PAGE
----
Although other Asian groups were provided benefits, relief, and opportunities, Japanese Americans faced the highest form of hostility during this time: incarceration. Shortly after the attack on Pearl Harbor by Japan, the Japanese Americans were placed in internment camps. Despite several reports claiming that there were no issues with Japanese American loyalties such as the Munson report, military necessity was used to justify exclusion. The media and politicians created fear in the public, stirred anti-Japanese hysteria, and established a reason for placing the Japanese in camps. Even though Executive Order 9066 did not specify the Japanese as the group to be excluded, it was targeted at them and was essentially a blank check on their constitutional rights. Many Japanese were forced to sell their property and possessions quickly. They were prohibited from leaving the camp, surrounded by barbed-wire fences like criminals, and awakened by a siren blast every day. As a result of internment, many suffered from great economic losses, the loss of family members, and the loss of their freedom and independence. The Whites did not distinguish between Japanese nationals and Japanese Americans. Instead, they simply lumped them together by race which resulted in internment. In order to alleviate the other Asian groups and prevent the other Asian countries from allying with Japan, employment opportunities and citizenship rights were provided while Japanese Americans were isolated in camps and denied their rights guaranteed by the Constitution. Also, as anti-Japanese sentiments grew, the portrayal of other Asian groups became more positive. There was a significant difference in racial treatment between Japanese Americans and other Asian groups depending on America’s allies and enemies in the war, despite the fact that most of them were U.S. citizens.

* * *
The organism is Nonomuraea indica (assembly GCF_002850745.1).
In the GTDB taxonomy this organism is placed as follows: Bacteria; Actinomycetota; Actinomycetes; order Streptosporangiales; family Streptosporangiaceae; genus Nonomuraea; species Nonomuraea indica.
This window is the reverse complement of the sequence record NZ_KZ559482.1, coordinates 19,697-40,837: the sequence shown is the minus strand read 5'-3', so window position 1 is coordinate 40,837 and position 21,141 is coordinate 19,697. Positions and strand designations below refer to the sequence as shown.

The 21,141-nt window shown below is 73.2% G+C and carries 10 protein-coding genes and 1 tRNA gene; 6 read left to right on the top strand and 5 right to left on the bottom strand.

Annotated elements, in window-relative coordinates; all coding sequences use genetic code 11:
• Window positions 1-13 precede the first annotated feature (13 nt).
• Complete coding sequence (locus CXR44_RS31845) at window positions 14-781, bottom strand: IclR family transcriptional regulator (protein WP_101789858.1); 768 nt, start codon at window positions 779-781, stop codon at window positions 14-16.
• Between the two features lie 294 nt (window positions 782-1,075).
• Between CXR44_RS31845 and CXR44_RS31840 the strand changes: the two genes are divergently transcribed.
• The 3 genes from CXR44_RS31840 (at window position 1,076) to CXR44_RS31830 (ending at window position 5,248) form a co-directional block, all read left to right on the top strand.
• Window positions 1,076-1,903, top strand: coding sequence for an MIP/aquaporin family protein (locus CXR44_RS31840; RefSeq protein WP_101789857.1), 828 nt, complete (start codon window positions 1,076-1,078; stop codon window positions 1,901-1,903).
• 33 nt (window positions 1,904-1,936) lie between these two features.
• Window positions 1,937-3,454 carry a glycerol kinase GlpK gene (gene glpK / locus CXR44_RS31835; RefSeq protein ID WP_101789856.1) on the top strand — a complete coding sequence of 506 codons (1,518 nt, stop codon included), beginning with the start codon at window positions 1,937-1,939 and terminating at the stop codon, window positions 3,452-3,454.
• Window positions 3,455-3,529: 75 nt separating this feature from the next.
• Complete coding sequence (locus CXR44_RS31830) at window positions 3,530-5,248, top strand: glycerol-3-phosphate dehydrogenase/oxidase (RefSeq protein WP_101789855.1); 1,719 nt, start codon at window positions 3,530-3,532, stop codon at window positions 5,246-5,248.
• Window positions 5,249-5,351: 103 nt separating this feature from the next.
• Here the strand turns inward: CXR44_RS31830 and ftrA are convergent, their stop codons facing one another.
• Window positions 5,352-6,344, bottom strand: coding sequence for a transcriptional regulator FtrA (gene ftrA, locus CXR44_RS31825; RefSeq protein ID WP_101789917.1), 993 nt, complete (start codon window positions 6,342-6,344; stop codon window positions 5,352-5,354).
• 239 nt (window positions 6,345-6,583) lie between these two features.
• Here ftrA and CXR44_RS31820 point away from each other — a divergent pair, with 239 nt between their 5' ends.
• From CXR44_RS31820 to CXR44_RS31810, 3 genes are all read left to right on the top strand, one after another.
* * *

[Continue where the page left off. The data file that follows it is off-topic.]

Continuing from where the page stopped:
The war opened many opportunities for women as well. War inspired Asian Americans and ignited patriotic explosions. Asian American women’s participation in war efforts was non-existent before, but the war was a drastic turning point. Many Asian American women “contributed to the U.S. war effort by serving in military auxiliary units” while others stepped into civilian jobs and positions that were previously closed to them, filling jobs left by men who entered military service (Lee 227). Japanese American women provided medical care and served as linguists, Filipino American women fought as an underground resistance, some worked as photo interpreters, weather forecasters, and air traffic controllers as well (Williams). Some families moved away from their hometowns to take advantage of wartime opportunities available elsewhere. Many Asian American women married American soldiers and assimilated into American culture. World War II allowed for the stretching and reshaping of gender roles and norms, as well as for interracial marriages.
The war was a pivotal point in Asian American history as it helped propel the progression of reforms made for Asian Americans. It generated new opportunities for Asians, both male and female, who had traditionally been excluded and marginalized (Bresnahan). Despite being regarded as foreigners for five decades, Asians caught the patriotic spirit and invested their time, money, and lives to support their country. There was a change in social attitudes due to Asians immense support and participation in war efforts. Asian Americans also pushed the boundaries during the war against fascism regarding citizenship, which undercut the ideological and moral justification for racism. What can also be learned is that the internment of a population solely based on race is a severe violation of constitutional rights and can result in many feeling hopeless and helpless after being stripped of their independence, freedom, family, and belongings.